Those complex parts sometimes made the recording process a tad contentious, as Noah’s guitar parts would give way to Rob’s needing to find a thread he could sing to within the framework of the riff. “Noah and I are always going at it,” says the vocalist with a smile. “I say, ‘I can’t sing over that; there are too many changes in that riff.’ And he says, ‘Well, I don’t want to play a simple riff like everybody else.’
“We duel each other to try and get something better out of each other. His riffs aren’t just simple, open, strummy 1-4-5 chord progressions. Some of the stuff is very intricate, and I have to sit down and think about what notes, what mode, what scale, what transitions will fit over his riffs.”
As far as themes running through "Where Do We Go From Here" go, again much of it is drawn from Rob’s introspective nature. “I think a lot of it was just me dealing with me and questioning my faith, questioning why people question me,” he says. “’Let It Out’ is me questioning everything, and the verses are asking things; and in the chorus I’m just letting everything out and crying out to God.
“’Simply’ is kinda the same thing. Even though we do the dumbest things, God simply loves us. When I first wrote it, I thought it was so cheesy. But when I recorded it, it was so profound to me; and now I don’t care if anybody thinks it’s cheesy.
“It broke my heart to realize how simple God’s love is, and we make it so complex,” he says. “We make it a legalistic love, like God doesn’t love you because [of something you did]. It doesn’t matter; God will love you.”
Having wrapped up its run on this year’s “See Spot Rock” tour and awaiting what "Where Do We Go From Here" will do, the guys in Pillar sense new doors opening all around them. But for potential fans unfamiliar with the band and what sets the guys apart from their hard-music peers, both Christian and general market, what would Pillar say to get them to try their music out?
“The funny, arrogant answer is that I can actually sing,” Rob says, setting off laughter from others in the room. “Seriously, if somebody were to see us live and try to explain to their friend why he or she needed to go see us, we’ll put it this way: There are a lot of bands out there with great music. There are a lot of bands out there with great live shows. My opinion of our band and the guys I get to be onstage with is that they’re great musicians; they all rock — great stage presence, great performances — and they own their instruments and the music. I’ll take the heat over sounding like some other vocalist, but don’t mess with my band.”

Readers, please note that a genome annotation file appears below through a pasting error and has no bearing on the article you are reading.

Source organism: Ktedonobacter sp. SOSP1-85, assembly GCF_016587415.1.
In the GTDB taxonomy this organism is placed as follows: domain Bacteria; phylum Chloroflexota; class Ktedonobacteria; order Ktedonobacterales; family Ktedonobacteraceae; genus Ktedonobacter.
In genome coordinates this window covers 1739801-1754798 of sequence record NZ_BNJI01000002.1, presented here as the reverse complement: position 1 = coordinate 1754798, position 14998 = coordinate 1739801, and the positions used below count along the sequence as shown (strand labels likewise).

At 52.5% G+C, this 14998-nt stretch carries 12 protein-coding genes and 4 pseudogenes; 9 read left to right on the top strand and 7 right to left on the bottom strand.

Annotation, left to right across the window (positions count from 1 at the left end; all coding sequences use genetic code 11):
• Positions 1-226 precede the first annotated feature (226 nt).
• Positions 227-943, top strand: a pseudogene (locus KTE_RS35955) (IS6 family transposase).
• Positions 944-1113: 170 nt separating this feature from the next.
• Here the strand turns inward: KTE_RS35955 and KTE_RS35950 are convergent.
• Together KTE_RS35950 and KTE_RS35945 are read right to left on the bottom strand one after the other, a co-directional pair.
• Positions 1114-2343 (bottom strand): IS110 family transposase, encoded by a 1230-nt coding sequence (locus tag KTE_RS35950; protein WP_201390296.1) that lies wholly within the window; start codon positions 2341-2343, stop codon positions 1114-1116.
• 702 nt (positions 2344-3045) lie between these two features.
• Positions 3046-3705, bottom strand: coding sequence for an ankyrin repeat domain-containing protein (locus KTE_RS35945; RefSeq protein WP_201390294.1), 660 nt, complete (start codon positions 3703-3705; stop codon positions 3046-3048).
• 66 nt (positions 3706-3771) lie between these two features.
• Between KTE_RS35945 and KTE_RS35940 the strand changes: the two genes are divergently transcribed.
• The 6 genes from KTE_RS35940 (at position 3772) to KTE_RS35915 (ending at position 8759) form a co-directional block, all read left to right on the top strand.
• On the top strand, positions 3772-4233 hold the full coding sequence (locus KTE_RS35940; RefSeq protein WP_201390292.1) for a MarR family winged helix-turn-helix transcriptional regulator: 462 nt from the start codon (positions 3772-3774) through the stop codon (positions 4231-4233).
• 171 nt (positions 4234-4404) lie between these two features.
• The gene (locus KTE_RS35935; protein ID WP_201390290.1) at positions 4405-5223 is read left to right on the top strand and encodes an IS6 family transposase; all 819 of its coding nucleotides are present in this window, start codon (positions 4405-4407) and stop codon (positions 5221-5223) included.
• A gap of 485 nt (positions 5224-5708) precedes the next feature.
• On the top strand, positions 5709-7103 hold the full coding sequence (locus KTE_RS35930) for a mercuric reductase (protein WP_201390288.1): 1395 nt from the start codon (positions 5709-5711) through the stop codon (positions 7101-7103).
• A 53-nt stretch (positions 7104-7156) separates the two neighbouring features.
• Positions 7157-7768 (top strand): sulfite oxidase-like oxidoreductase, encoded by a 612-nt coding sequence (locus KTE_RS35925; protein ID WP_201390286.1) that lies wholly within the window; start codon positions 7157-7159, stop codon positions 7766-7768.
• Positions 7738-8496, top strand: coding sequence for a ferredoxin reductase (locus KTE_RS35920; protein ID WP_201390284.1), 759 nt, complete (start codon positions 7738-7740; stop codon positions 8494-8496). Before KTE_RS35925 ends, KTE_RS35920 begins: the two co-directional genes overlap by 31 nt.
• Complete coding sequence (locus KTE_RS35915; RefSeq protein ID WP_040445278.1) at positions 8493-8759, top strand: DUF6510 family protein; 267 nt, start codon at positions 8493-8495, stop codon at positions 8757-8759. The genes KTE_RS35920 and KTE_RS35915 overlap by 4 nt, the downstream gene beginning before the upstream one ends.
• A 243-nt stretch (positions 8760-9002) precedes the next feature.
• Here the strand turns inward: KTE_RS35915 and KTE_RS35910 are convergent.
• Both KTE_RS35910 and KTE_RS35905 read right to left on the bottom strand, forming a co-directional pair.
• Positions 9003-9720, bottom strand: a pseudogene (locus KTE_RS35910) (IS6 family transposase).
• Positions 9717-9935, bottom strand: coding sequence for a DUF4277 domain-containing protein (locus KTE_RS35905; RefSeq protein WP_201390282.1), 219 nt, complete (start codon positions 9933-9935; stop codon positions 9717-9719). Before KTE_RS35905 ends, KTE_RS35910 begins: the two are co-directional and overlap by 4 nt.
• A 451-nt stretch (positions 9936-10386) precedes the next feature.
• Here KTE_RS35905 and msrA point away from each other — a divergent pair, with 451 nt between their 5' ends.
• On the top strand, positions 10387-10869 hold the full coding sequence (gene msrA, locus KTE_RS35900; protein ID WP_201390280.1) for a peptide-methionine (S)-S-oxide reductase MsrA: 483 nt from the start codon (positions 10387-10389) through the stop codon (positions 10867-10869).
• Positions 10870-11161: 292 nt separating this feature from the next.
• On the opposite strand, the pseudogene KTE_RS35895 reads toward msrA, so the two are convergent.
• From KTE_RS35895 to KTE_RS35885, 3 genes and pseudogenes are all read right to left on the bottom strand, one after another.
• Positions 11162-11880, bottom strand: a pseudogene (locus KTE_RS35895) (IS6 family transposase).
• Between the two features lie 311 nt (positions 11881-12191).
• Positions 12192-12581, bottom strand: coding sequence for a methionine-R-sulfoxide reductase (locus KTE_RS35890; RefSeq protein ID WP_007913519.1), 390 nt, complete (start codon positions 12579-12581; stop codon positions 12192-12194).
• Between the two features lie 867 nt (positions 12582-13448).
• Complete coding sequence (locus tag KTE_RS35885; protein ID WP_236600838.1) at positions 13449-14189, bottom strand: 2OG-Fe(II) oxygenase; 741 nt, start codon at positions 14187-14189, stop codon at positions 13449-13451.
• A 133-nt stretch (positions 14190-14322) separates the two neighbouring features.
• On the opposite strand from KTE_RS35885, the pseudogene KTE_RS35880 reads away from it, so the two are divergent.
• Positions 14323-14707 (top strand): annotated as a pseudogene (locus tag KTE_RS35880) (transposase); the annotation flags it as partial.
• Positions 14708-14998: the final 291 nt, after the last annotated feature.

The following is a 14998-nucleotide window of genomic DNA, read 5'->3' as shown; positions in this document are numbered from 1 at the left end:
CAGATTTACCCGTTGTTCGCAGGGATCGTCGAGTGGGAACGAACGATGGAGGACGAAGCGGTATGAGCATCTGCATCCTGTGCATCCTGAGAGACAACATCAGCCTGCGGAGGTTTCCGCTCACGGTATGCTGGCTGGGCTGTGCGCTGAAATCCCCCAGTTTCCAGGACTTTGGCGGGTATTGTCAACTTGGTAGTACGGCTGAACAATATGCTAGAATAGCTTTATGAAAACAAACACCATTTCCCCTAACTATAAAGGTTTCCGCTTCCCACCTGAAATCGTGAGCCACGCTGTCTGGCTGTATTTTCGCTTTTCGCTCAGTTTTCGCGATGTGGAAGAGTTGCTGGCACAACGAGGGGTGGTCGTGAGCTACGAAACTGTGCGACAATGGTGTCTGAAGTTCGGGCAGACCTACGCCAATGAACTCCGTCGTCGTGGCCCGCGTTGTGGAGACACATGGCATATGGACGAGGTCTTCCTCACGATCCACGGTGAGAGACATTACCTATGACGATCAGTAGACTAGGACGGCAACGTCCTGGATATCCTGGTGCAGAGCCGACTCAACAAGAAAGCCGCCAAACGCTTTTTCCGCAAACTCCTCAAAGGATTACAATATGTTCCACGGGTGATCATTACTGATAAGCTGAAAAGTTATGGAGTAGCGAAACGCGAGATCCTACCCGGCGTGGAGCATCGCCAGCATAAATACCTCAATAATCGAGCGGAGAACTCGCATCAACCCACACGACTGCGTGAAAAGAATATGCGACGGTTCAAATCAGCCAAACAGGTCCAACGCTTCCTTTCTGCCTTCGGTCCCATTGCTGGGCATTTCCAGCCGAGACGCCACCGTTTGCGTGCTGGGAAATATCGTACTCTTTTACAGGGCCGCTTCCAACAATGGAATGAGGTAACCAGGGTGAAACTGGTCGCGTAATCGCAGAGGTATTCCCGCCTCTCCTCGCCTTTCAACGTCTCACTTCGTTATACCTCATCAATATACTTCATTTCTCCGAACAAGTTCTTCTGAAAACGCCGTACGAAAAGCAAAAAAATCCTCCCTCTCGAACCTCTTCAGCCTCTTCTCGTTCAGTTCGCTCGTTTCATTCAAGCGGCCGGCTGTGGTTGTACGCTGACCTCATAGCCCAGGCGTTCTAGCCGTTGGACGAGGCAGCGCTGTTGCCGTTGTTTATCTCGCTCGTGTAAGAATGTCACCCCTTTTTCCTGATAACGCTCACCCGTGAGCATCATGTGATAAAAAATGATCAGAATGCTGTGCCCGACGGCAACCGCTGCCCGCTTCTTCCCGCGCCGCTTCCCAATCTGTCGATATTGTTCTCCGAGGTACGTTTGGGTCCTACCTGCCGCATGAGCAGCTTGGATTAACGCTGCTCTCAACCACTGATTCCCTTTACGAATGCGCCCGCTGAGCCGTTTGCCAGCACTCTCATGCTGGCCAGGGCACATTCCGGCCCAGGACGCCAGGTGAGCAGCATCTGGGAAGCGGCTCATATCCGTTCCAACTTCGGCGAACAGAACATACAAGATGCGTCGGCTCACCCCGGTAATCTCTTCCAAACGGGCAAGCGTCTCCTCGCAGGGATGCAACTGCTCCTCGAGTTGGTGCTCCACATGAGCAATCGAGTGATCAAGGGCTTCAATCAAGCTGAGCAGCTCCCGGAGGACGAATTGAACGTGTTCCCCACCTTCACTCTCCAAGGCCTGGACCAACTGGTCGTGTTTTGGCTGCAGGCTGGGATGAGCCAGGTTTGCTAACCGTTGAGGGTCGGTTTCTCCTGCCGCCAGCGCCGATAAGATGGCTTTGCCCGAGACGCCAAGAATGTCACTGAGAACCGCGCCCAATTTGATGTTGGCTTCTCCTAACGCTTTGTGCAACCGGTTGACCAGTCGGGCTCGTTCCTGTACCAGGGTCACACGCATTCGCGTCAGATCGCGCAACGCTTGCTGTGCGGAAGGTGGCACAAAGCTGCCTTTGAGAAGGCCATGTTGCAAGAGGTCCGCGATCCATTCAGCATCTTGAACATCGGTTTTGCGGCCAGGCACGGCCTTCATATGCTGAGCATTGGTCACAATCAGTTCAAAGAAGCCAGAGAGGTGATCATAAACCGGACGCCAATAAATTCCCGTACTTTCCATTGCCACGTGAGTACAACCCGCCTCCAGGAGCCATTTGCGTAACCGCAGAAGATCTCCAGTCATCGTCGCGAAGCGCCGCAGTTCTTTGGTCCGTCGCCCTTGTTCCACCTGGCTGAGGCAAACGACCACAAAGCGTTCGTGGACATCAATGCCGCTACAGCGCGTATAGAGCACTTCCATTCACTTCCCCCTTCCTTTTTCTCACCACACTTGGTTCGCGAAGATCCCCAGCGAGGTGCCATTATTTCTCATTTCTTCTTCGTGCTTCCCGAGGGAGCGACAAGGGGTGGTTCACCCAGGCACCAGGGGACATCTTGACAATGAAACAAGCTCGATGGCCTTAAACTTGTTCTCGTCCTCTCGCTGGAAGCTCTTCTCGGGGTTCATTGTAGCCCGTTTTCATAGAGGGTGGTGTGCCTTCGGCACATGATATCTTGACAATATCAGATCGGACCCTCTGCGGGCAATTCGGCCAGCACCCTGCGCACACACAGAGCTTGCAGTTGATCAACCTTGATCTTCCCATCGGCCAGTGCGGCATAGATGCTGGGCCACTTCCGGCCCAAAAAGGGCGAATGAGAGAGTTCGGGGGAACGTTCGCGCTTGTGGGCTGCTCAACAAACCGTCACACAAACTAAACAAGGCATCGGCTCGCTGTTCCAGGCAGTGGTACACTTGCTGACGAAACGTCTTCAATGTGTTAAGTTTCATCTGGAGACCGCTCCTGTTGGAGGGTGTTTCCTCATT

And for those folks who feel they have an issue with some aspect of the band, be it their look or the places they play or the bands they share a bill with, Rob replies: “You can buy the record, and you can support us that way. You can not buy the record; but pray for us and support us that way. You can come out to the show and support us that way. You can talk to somebody about us, support us that way. If you’re not comfortable coming to where we’re playing, by all means, don’t come and put yourself in a jeopardizing situation. If you’re a recovering alcoholic, and you come to a show at a bar; and you stand there, and you’re twitching because you want a drink, by all means, don’t come to the show. Catch us next time at a different venue.
"But if you want to come out and be a light in a dark place, by all means, come to the show, cheer for Pillar and leave when we’re done,” he says. “Or hang out with us afterward or before or whatever. But don’t bash us for what we’re trying to do. We really are trying to do this with integrity, to do it to the level we know we’re called to do.”
It’s the best way Rob Beckley, and all the men of Pillar, knows how to look at himself in the mirror every morning.
© 2004 CCM Magazine. All rights reserved. Used with permission. Click here to subscribe.